Marcus Miller Group plus Paolo Angeli
(Theatre Maisonneuve, Montreal. 1 July 2022. Review by Sebastian Scotney)
Marcus Miller is a jazz star who absolutely loves to tour. The rest of July has no fewer than fourteen European dates lined up (so long as pedants let me include the first of those in the Harpa in Reykjavik). There will be three nights at Ronnie Scott’s.
By all appearances, for Miller, 63 is the new 40. The business of just being on stage, running the band, running the show, strutting on the spot as he plays, all that seems to energise and rejuvenate him. Trumpeter Russell Gunn, keyboard/piano Julian Pollack, alto sax Donald Hayes, drummer Cedric Moore and keyboard/piano Alexis Lombre (*) and Miller himself has just come off quite a few US dates; it is great to hear a band that is quite so thoroughly played-in.
Miller knows exactly which buttons to press, and has the instinct to ensure that the audience is kept involved at every moment. He has that instinct of knowing when to raise the temperature, how to pace a show. And it all comes from the experience, and the evident joy he has in communicating the music. And a Montreal crowd responds: as the energy level rose, the standing ovations kept coming. This was a masterpiece in how to thrill a crowd.
We recently published an amazing piece by fellow bassist Richie Goods about what he hears in Marcus Miller’s playing. It is HERE to enjoy!
Paolo Angeli, from Sardinia, was a new name at least to me. He is a musician for whom there seem to be no musical barriers. Equipped with a curious, amplifiable Sardinian baritone guitar, loop pedals and an eclectic imagination, an instrumentalist like Angeli really can go (musically) anywhere. He bows the instrument and makes it sound like a viol and plays galliards on it. He can produce scarily loud noise effects on it that would make even an out-there Icelandic bedroom collective disappear back under their duvets. He can pick out Jaco Pastorius-like bass figures. He can sing to it – admittedly with the voice of the kind of muezzin who expects to draw his faithful indoors more with the sincerity of his message than the beauty of his voice. He also does curious mime effects à la Marcel Marceau, the point of which was slightly lost on me. That said, I could feel the audience really willing him on, once he had started to develop a bit of flamenco rhythmic drive, and I was curious what the reaction would be at the end. A 40-ish minute solo set in a venue with 1,450 capacity when nobody is quite sure what they have signed up for is not without risk, to say the least. It was clear that the supportive and warm Montreal audience had taken him to their hearts.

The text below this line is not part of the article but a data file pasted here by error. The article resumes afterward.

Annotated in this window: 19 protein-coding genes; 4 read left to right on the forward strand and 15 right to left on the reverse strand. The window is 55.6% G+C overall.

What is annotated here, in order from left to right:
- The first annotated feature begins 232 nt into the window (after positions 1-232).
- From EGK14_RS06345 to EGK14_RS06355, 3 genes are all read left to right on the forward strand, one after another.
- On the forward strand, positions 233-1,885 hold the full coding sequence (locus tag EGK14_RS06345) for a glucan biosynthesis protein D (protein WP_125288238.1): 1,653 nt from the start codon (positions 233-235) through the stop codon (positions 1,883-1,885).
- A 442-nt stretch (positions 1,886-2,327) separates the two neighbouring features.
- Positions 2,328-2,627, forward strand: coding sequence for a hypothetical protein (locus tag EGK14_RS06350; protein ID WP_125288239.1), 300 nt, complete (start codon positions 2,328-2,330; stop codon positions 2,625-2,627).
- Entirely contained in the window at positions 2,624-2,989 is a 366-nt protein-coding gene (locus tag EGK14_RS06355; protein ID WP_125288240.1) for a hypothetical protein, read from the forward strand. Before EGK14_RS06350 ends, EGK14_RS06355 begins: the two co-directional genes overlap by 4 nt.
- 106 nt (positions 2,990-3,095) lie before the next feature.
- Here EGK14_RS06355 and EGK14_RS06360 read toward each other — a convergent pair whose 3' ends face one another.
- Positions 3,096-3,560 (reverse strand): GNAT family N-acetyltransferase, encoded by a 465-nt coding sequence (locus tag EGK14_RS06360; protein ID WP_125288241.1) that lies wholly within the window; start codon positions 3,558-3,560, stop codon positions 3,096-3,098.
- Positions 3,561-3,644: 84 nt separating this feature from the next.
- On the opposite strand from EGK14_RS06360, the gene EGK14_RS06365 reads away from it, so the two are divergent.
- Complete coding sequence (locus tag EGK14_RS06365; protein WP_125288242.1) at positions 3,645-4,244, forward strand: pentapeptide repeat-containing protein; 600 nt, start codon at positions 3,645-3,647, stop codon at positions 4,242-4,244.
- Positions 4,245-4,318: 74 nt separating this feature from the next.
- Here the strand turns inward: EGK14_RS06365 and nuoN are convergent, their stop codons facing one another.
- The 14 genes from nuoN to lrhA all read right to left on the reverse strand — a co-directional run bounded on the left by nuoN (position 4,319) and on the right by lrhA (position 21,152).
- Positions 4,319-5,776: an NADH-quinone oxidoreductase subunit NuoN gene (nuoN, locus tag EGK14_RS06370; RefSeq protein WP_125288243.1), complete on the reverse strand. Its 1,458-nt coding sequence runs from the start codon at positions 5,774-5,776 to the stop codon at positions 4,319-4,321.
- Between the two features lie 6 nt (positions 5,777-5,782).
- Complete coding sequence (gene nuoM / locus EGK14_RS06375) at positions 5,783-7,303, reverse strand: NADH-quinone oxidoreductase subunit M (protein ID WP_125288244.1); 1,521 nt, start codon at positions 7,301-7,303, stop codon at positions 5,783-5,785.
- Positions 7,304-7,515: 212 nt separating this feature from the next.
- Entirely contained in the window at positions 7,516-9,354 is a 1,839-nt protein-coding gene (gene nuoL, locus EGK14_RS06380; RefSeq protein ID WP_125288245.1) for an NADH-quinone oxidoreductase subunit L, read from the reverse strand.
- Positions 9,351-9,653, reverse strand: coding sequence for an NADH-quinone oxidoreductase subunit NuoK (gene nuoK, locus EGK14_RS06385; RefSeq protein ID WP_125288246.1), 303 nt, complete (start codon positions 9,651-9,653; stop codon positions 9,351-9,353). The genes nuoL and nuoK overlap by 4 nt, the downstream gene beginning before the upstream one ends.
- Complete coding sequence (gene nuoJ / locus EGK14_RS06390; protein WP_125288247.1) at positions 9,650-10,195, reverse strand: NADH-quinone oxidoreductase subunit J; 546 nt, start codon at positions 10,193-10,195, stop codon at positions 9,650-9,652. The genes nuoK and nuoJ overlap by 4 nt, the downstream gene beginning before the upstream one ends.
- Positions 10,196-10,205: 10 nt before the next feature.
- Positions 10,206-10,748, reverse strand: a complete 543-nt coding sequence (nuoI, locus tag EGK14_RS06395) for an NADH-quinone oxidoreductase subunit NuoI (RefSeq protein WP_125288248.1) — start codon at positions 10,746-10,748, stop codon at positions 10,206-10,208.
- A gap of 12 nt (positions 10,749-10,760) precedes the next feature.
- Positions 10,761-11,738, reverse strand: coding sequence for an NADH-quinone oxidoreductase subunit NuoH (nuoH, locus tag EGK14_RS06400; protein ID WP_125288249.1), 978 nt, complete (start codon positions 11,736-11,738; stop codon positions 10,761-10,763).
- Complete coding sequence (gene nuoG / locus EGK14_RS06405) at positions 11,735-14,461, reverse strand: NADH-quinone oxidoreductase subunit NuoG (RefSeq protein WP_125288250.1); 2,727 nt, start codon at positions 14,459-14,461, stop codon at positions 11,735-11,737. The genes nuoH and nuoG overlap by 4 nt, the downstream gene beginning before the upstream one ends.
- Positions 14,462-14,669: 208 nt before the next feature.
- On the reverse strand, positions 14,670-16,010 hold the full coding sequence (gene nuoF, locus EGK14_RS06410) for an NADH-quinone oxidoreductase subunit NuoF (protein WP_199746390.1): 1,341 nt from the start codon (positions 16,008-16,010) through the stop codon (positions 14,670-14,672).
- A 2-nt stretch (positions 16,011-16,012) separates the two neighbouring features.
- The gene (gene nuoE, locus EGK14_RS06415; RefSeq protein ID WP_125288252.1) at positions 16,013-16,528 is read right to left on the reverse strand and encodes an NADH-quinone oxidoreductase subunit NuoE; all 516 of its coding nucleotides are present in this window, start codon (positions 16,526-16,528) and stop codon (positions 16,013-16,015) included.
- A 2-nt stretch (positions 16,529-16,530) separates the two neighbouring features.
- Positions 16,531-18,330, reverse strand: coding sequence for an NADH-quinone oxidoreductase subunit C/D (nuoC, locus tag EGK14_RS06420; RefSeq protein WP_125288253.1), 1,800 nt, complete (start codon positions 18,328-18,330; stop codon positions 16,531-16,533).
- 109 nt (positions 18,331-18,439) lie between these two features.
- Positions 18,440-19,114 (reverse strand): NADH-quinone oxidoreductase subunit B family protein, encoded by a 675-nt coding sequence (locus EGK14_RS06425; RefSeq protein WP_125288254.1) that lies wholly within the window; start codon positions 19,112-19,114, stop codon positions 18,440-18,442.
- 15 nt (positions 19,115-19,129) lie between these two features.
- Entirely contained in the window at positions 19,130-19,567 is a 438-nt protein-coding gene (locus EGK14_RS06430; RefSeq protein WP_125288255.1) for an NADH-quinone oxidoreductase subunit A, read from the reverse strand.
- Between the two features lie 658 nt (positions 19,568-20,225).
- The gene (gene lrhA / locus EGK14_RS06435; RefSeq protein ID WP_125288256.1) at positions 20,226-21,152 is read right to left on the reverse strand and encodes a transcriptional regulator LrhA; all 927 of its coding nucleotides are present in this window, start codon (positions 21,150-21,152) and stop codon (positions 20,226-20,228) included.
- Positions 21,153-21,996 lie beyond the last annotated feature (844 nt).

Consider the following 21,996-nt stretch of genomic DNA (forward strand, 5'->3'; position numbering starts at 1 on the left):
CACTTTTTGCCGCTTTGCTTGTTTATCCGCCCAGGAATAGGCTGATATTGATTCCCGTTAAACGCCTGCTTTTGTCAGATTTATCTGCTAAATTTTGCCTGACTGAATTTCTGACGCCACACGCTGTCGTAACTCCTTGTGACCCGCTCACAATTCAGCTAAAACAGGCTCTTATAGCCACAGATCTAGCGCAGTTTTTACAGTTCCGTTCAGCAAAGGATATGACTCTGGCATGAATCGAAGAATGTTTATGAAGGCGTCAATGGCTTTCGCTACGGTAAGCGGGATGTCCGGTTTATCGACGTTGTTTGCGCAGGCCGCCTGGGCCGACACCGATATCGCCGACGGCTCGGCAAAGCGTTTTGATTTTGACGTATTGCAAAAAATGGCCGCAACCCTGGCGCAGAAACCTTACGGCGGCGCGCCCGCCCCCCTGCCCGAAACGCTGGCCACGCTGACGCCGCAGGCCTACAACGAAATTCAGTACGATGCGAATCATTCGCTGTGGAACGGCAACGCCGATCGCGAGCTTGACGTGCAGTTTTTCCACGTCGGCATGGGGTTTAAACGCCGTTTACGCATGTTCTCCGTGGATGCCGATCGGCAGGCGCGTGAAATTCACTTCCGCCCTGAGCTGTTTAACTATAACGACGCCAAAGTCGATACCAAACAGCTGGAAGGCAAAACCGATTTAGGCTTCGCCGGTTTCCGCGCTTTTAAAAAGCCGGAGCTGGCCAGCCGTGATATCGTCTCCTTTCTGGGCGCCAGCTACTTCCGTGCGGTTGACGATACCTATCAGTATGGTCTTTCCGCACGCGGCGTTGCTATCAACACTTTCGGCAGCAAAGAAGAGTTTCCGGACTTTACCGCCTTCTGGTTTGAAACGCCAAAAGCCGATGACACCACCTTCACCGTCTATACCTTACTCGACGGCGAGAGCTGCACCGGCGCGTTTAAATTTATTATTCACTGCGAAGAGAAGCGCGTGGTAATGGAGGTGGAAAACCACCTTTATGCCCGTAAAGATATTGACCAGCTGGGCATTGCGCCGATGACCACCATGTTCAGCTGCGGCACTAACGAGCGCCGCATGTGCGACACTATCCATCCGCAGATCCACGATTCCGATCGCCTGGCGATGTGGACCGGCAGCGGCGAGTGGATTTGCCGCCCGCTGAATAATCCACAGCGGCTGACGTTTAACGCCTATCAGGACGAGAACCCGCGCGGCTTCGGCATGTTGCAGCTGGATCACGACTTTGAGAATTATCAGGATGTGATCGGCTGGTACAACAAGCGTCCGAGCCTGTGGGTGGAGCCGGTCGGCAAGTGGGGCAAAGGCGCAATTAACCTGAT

(*) Alexis Lombre is part of the Next Jazz Legacy program, a partnership between New Music USA and the Berklee Institute of Jazz and Gender Justice with support from the Mellon Foundation
Categories: Live review
I wasnt at the concert of Paolo Angeli but i know his music well and I found your review of his concert in Montreal a bit condescending. Maybe you are not aware of the tradition if Sardinian music which are his roots, particularly the vocal and guitar traditions. When you liken his voice fr instance to the call to prayer familiar to all muslims you do so in seemingly disparaging way. Paolo is responsible for archiving Sardinian music that was recorded since recording began. He strums sometimes but in the Sardinian guitar tradition which, if you knew anything about Flamenco guitar, has nothing to do with that. If his ‘strumming’ had to do with any other Mediterranean style look towards Maltese Ghanna music, which shares many improvisational similarities to Sardinian music. Both are islands and have a shared history. His guitar preparation is unique and I feel you dismissed him too lightly. He doesn’t fit into the Berkeley School of Jazz idea of what improvisation is but then neither do many improvisors, particularly Europeans.
This is such a helpful and well-informed comment. I really appreciate the opportunity to learn and to broaden my horizons. (Sebastian)